Lemma 39.9.10. Let $k$ be a field of characteristic $p > 0$. Let $A$ be an abelian variety over $k$. The fibre of $[p] : A \to A$ over $0$ has at most $p^ g$ distinct points.

Proof. To prove this, we may and do replace $k$ by the algebraic closure. By Lemma 39.6.4 the derivative of $[p]$ is multiplication by $p$ as a map $T_{A/k, e} \to T_{A/k, e}$ and hence is zero (compare with proof of Lemma 39.9.9). Since $[p]$ commutes with translation we conclude that the derivative of $[p]$ is everywhere zero, i.e., that the induced map $[p]^*\Omega _{A/k} \to \Omega _{A/k}$ is zero. Looking at generic points, we find that the corresponding map $[p]^* : k(A) \to k(A)$ of function fields induces the zero map on $\Omega _{k(A)/k}$. Let $t_1, \ldots , t_ g$ be a p-basis of $k(A)$ over $k$ (More on Algebra, Definition 15.46.1 and Lemma 15.46.2). Then $[p]^*(t_ i)$ has a $p$th root by Algebra, Lemma 10.158.2. We conclude that $k(A)[x_1, \ldots , x_ g]/(x_1^ p - t_1, \ldots , x_ g^ p - t_ g)$ is a subextension of $[p]^* : k(A) \to k(A)$. Thus we can find an affine open $U \subset A$ such that $t_ i \in \mathcal{O}_ A(U)$ and $x_ i \in \mathcal{O}_ A([p]^{-1}(U))$. We obtain a factorization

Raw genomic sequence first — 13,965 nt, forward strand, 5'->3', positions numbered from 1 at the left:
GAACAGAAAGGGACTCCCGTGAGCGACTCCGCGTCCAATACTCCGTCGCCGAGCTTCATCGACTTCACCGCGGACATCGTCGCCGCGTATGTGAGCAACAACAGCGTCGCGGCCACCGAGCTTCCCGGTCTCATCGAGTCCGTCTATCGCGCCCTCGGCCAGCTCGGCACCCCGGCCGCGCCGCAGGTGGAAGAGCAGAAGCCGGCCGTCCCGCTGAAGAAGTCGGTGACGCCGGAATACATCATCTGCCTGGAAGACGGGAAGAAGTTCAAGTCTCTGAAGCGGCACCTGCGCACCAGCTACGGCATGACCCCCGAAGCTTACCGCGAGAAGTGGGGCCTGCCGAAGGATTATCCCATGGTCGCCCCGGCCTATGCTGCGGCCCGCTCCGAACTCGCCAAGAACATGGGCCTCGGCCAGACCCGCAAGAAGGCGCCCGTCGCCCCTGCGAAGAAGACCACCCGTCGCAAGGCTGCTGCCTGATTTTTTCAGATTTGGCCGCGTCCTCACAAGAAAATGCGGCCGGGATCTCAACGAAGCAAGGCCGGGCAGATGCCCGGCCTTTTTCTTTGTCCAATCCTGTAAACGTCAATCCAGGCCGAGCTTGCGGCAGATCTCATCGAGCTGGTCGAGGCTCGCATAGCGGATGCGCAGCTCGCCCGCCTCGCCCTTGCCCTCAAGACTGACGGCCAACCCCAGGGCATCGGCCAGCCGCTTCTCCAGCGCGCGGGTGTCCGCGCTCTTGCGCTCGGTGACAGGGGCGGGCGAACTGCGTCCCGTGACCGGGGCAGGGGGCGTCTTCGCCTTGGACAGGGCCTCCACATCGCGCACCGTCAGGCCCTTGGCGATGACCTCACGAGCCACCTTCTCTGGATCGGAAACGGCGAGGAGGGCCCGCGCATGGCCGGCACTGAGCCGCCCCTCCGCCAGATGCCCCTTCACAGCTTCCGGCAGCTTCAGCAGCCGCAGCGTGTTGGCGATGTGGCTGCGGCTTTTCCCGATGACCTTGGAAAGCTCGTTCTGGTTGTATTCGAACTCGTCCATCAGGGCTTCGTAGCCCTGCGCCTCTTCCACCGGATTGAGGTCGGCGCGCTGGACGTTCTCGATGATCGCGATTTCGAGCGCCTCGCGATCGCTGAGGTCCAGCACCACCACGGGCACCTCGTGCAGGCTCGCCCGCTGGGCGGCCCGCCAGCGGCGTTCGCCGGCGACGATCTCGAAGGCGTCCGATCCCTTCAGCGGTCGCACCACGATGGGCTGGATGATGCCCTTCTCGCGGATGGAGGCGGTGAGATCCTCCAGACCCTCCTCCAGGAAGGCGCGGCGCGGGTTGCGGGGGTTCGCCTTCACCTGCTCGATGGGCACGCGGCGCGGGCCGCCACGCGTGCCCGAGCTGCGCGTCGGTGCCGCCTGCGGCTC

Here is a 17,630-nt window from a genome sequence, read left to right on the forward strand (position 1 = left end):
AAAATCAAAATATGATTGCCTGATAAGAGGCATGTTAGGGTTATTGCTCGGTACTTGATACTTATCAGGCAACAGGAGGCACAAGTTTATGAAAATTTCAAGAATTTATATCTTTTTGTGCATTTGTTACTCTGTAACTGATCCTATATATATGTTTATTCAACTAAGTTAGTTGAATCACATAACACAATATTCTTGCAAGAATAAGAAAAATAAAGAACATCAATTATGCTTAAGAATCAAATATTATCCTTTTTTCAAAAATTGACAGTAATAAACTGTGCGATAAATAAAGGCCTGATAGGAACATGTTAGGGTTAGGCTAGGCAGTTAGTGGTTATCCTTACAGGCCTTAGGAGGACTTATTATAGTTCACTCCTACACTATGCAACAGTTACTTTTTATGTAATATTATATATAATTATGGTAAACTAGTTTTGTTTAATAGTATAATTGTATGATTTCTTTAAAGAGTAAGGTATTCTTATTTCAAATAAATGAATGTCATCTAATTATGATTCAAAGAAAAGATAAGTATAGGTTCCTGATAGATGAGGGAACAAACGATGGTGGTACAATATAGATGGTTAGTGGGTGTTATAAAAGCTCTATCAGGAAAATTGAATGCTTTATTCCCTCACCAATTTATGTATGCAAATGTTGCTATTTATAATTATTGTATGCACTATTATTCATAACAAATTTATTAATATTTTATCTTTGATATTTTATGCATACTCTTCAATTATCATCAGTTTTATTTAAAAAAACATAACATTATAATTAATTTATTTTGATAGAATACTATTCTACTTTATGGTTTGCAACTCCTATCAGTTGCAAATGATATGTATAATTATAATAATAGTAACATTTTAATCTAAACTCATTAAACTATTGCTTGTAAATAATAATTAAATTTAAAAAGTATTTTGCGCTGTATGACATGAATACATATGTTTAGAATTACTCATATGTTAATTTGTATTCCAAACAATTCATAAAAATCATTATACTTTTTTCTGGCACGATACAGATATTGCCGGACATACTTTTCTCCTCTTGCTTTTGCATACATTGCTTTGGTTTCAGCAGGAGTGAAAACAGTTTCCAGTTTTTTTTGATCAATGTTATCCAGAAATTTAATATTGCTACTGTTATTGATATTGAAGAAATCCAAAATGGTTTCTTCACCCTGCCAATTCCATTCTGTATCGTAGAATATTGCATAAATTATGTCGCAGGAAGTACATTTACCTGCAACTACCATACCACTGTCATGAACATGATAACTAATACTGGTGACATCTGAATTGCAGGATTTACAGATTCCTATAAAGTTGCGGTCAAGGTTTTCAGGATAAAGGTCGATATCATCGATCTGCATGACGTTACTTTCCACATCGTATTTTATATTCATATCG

$[p]^{-1}(U) \xrightarrow {\pi _1} \mathop{\mathrm{Spec}}(\mathcal{O}(U)[x_1, \ldots , x_ g]/(x_1^ p - t_1, \ldots , x_ g^ p - t_ g)) \xrightarrow {\pi _2} U$

of $[p]$ over $U$. After shrinking $U$ we may assume that $\pi _1$ is finite locally free (for example by generic flatness – actually it is already finite locally free in our case). By Lemma 39.9.8 we see that $[p]$ has degree $p^{2g}$. Since $\pi _2$ has degree $p^ g$ we see that $\pi _1$ has degree $p^ g$ as well. The morphism $\pi _2$ is a universal homeomorphism hence the fibres are singletons. We conclude that the (set theoretic) fibres of $[p]^{-1}(U) \to U$ are the fibres of $\pi _1$. Hence they have at most $p^ g$ elements. Since $[p]$ is a homomorphism of group schemes over $k$, the fibre of $[p] : A(k) \to A(k)$ has the same cardinality for every $a \in A(k)$ and the proof is complete. $\square$

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